The study of economic phenomena over time is a well-established and flourishing area of research and study, and this new four-volume collection in the Routledge Major Works series, Critical Concepts in Economics, meets the need for an authoritative, up-to-date, and comprehensive reference work synthesizing the voluminous literature from twentieth-century economic historians. Indeed, the sheer scale of the research output―and the breadth of the field―makes this collection especially welcome. It answers the need for a comprehensive collection of classic and contemporary contributions to facilitate ready access to the most influential and important scholarship from a wide range of theoretical and practical perspectives.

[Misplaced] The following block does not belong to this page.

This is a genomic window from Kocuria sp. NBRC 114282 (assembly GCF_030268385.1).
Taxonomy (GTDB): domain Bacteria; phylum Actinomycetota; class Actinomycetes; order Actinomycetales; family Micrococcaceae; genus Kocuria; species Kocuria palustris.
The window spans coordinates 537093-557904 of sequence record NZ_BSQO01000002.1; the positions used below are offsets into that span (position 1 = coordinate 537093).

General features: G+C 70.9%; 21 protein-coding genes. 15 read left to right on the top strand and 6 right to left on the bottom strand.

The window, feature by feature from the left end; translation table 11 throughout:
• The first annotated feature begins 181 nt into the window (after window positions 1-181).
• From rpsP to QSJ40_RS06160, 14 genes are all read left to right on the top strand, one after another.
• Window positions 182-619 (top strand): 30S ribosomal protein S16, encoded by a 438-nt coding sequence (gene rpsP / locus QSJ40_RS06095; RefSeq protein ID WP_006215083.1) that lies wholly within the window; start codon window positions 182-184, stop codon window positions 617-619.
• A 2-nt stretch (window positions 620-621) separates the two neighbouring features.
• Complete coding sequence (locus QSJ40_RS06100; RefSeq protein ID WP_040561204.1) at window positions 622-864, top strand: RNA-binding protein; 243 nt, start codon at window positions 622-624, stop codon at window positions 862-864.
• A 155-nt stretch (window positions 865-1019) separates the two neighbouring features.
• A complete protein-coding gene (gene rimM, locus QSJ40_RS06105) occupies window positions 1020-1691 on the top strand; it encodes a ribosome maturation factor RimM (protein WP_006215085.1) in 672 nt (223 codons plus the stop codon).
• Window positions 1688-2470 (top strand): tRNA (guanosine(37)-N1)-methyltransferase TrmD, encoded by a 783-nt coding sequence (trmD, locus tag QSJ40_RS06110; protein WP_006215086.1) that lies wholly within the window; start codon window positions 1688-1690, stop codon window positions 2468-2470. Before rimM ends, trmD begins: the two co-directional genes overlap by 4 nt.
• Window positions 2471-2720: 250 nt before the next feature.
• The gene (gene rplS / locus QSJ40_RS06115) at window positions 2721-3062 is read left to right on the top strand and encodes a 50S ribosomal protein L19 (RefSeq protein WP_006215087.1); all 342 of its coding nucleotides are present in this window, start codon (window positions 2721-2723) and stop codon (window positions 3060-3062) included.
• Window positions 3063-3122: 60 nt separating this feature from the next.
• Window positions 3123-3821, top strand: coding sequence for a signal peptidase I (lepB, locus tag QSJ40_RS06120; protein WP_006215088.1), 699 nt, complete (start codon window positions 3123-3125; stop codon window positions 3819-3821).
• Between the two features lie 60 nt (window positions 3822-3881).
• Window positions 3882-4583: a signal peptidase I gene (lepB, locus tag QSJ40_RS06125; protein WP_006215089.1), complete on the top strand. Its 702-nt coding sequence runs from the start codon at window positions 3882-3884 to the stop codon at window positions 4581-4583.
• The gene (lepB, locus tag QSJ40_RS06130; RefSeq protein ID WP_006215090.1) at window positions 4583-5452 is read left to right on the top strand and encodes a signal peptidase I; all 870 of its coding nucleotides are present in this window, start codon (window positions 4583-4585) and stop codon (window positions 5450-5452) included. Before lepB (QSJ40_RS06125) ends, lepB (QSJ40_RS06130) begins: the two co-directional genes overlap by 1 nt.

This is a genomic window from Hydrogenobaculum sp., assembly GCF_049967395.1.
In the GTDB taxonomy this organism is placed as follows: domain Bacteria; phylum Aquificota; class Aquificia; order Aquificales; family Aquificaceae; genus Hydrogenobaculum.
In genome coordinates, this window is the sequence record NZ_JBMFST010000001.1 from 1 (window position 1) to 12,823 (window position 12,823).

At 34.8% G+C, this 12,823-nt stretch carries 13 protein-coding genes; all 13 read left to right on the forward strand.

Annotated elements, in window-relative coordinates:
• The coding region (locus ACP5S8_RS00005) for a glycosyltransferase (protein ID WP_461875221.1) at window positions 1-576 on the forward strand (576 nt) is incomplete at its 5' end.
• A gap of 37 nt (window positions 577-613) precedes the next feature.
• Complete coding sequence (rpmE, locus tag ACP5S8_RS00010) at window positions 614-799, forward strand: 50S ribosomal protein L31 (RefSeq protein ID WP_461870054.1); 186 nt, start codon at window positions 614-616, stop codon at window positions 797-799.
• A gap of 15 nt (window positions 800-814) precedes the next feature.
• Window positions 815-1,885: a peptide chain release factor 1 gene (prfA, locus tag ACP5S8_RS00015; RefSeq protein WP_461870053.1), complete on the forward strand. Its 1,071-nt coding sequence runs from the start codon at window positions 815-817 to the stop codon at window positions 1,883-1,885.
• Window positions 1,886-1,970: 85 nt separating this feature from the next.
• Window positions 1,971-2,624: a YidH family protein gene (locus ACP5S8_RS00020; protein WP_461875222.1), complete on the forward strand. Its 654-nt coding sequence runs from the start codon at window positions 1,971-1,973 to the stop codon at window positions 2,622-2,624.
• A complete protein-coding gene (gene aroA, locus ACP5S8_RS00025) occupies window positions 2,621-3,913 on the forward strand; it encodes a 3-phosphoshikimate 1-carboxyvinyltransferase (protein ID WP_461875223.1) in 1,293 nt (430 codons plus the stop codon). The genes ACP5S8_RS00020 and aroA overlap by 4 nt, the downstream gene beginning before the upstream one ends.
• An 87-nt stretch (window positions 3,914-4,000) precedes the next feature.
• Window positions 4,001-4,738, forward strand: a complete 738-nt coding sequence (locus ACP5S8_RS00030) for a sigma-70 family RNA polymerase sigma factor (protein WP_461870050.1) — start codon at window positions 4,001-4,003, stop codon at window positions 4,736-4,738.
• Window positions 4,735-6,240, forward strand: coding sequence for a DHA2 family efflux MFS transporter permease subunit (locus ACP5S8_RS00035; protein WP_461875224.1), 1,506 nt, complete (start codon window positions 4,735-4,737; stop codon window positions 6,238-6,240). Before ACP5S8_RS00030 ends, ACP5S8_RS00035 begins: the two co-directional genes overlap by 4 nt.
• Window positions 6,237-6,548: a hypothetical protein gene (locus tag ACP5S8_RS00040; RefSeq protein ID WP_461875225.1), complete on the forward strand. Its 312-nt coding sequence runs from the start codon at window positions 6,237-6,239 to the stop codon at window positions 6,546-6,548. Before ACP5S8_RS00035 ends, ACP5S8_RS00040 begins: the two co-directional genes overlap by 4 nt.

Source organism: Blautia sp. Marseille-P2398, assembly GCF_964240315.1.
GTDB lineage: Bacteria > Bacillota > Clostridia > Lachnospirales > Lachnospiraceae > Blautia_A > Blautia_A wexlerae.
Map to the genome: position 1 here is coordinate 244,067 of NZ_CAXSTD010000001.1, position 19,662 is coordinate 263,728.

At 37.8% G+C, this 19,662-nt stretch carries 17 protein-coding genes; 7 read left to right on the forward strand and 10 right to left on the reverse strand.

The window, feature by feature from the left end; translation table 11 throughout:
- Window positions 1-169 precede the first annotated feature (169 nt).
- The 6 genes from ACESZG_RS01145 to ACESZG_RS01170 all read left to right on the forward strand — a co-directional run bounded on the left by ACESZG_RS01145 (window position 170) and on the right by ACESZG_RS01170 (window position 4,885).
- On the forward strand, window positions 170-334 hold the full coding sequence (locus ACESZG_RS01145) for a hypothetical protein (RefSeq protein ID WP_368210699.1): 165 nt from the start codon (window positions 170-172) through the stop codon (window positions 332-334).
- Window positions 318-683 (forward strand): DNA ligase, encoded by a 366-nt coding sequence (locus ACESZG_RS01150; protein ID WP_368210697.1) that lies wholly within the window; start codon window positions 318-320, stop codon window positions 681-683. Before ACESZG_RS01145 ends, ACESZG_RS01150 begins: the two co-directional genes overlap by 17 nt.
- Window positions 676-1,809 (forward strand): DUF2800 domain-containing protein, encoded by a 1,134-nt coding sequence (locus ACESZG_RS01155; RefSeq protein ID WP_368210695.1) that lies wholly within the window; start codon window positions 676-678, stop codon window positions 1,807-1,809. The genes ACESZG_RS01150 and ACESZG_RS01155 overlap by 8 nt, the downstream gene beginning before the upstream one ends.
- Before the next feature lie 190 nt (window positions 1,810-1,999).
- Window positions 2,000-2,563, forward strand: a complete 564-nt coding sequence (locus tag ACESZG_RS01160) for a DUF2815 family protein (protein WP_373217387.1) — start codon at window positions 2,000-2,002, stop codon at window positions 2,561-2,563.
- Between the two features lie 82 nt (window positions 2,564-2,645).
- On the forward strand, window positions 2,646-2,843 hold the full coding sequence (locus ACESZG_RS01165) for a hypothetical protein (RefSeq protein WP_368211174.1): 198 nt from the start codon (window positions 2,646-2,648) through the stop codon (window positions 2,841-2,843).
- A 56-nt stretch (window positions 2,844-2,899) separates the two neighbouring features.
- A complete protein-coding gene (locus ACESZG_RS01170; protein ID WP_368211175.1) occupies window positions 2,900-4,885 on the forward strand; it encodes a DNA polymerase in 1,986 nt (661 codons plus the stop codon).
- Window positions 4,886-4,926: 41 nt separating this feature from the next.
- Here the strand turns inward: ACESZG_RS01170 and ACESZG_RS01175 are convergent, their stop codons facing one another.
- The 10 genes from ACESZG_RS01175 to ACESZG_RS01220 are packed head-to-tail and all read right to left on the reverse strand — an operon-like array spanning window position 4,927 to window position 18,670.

The collection is organized into ten principal parts. Part 1 explores theory and methodology and the role of economic history as either an alternative to mainstream economics, or as a ‘help discipline’. Part 2 gathers the key research on growth in economic history. The third and fourth parts cover the causes and social consequences of the Industrial Revolution, while Part 5 brings together the best and most influential work on the feudal and early modern economy. Part 6 deals with free trade, mercantilism, and imperialism. Part 7 focuses on the Great Depression, while Part 8 collects research on world economic history and the slave economy. The final part collects a fascinating miscellany of crucial issues, including taxation and gender.
Twentieth-Century Economic History is edited by Lars Magnusson, a leading scholar in the field. The collection is fully indexed and has a comprehensive introduction, newly written by the editor, which places the material in its intellectual context. It is an essential work of reference and is destined to be valued by scholars and students as a vital one-stop research resource.